- Railroads saw more activity in 2020 than they would have had the pandemic never happened, thanks to a surge in e-commerce, according to a report published by the Northwestern University Transportation Center.
- "That just speaks to the fact that the markets have jumped and the railroads have jumped," said Joseph Schofer, a professor at Northwestern University, and one of the writers of the report.
- A surge in intermodal shipments — and railroads' ability to respond to growth in demand — are among the top reasons railroads saw more activity in 2020, according to the report. By the end of the year, intermodal units accounted for 56% of the cars moved on trains. Before the pandemic, the figure was closer to 52%.
Retailers have sought to diversify their carrier mix, in the face of an e-commerce surge and myriad supply chain constraints. They're looking for more transport providers and often turning to intermodal services to move their products.
"What you're looking at is a trend that's been going on for a long time," Schofer said. "But the pandemic gave it a boost, if you will, because of changes in consumer purchasing patterns."
But rail's growth story looked a lot different at the start of the pandemic. Railroads, like the rest of the economy, suffered from declines in spending, production and labor availability.
From February to March 2020, industrial production in the U.S. fell by 18%, while rail freight volumes dropped by the same percentage from February to April, according to the report. And as employers nationwide laid-off workers, railroads did the same. Between March and June 2020, 9,265 train and engine workers were furloughed or laid off.
But the railroads rebounded rather quickly. The Northwestern University report estimates railroads had achieved a "near-full recovery in five months" from March 2020. Rail freight continued to grow thereafter past pre-pandemic levels, outpacing industrial production, which was still 3% below pandemic levels by December 2020.
"The deviation of total rail freight from [industrial production] was supported mainly by the growth in intermodal traffic," according to the report.
The importance of intermodal traffic to railroads' traffic share has been rising for years, but investments in capacity and relationships in the market paid off in 2020.
"Intermodal grew because demand for certain kinds of products grew," Schofer said. Long-haul trucking, which is normally a viable alternative for shipping e-commerce packages, was constrained by labor shortages. And the benefit of intermodal is that a container can go on a truck just as easily as it can go on a train.
It's not that rail did not see drops in labor, Schofer clarified, but when it comes to staffing, rail has a competitive advantage over trucking. Rail doesn't take much more labor to make trains longer, but every box that moves via long-haul truck needs one or two people to drive it.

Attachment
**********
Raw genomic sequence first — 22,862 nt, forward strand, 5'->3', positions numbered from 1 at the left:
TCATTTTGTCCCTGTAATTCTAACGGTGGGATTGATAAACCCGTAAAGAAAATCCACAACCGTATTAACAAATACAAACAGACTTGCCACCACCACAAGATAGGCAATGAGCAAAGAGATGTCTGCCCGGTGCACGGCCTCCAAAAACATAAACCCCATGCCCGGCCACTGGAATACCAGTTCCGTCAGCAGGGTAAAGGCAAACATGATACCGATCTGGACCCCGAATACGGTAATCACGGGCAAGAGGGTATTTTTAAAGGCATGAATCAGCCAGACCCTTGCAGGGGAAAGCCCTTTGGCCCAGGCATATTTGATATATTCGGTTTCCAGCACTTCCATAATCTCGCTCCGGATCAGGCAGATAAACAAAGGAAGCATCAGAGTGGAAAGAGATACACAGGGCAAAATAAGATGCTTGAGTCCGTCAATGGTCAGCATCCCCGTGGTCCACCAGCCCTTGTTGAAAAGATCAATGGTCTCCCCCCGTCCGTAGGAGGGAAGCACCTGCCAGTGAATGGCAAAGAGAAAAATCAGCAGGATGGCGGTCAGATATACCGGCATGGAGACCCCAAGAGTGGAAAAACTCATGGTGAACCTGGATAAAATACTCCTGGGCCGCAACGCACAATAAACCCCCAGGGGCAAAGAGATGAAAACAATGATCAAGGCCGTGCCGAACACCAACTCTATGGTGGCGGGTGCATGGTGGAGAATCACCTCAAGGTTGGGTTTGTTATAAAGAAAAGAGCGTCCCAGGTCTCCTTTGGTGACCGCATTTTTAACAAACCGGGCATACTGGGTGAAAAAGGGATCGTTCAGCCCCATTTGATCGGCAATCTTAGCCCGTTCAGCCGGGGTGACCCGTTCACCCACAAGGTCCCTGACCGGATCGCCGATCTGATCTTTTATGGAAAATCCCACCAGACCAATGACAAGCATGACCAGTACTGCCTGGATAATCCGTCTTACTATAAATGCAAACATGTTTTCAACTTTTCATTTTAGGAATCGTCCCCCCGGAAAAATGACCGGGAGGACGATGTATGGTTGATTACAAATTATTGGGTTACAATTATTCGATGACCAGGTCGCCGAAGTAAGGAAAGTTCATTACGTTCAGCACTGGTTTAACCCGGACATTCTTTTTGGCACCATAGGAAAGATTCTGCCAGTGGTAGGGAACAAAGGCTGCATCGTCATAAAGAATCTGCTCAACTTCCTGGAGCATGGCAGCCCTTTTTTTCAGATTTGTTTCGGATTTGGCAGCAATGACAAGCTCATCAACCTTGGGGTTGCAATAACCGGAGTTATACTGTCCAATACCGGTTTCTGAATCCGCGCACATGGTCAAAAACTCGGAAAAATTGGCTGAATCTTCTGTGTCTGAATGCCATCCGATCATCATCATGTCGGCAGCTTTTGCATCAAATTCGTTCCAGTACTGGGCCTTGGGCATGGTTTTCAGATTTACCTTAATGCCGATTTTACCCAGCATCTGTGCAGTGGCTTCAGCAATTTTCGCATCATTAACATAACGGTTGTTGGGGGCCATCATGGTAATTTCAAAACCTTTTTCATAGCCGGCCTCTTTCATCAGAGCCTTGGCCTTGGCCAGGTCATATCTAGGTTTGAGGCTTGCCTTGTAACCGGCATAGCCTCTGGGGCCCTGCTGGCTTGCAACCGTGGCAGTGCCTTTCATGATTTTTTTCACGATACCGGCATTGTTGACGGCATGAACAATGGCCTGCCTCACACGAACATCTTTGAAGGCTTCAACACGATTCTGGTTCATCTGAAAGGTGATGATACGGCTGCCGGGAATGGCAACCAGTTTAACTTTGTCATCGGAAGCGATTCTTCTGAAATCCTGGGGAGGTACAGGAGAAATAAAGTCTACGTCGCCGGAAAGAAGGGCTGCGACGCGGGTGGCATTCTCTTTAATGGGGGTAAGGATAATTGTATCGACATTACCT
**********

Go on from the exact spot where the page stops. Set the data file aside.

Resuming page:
In other words, rail's ability to capture rising demand for intermodal shipments was in part due to constraints in the long-haul trucking, continuing a long-standing competition in the surface transportation market.
"The trucking industry seems to be more plagued by challenges year-after-year-after-year-after-year than even the railroad industry does," CSX CEO Jim Foote said at the Stephens Annual Investment Conference, which took place in November 2020.
Speaking at the same conference, Union Pacific CFO Jennifer Hamann said the railroad was targeting truckload shippers as a way to grow business.
"We're just going into that bid season right now, and the fact that truck capacity has stayed tight and looks to be tight going into the first part of  can be a favorable dynamic for us," Hamann said.
The Northwestern University report suggests the strategy was at least in part successful for intermodal traffic. It notes the rapid rise in traffic was due, primarily, to large retailers using rail to diversify their logistics risk and ensure product availability at a time of high disruption.
"We have programs with some of our domestic intermodal customers, where they commit to giving us so much volume over the course of the year, and we commit to giving them box availability," Hamann said of Union Pacific's relationship with large shippers at the Baird 2020 Global Industrial Conference.
Small and medium-sized shippers may have also contributed to the growth in intermodal traffic, but the report found these shippers were typically unaware their products were moving by rail, as third-party logistics providers booked the cargo space.
"This suggests that from the standpoint of the beneficial cargo owner, IM delivers service levels comparable to, and competitive with, door-to-door long-haul trucking – making it essentially indistinguishable from an end user's perspective, except for the reduced cost stemming from the efficiency of the rail move," the report reads.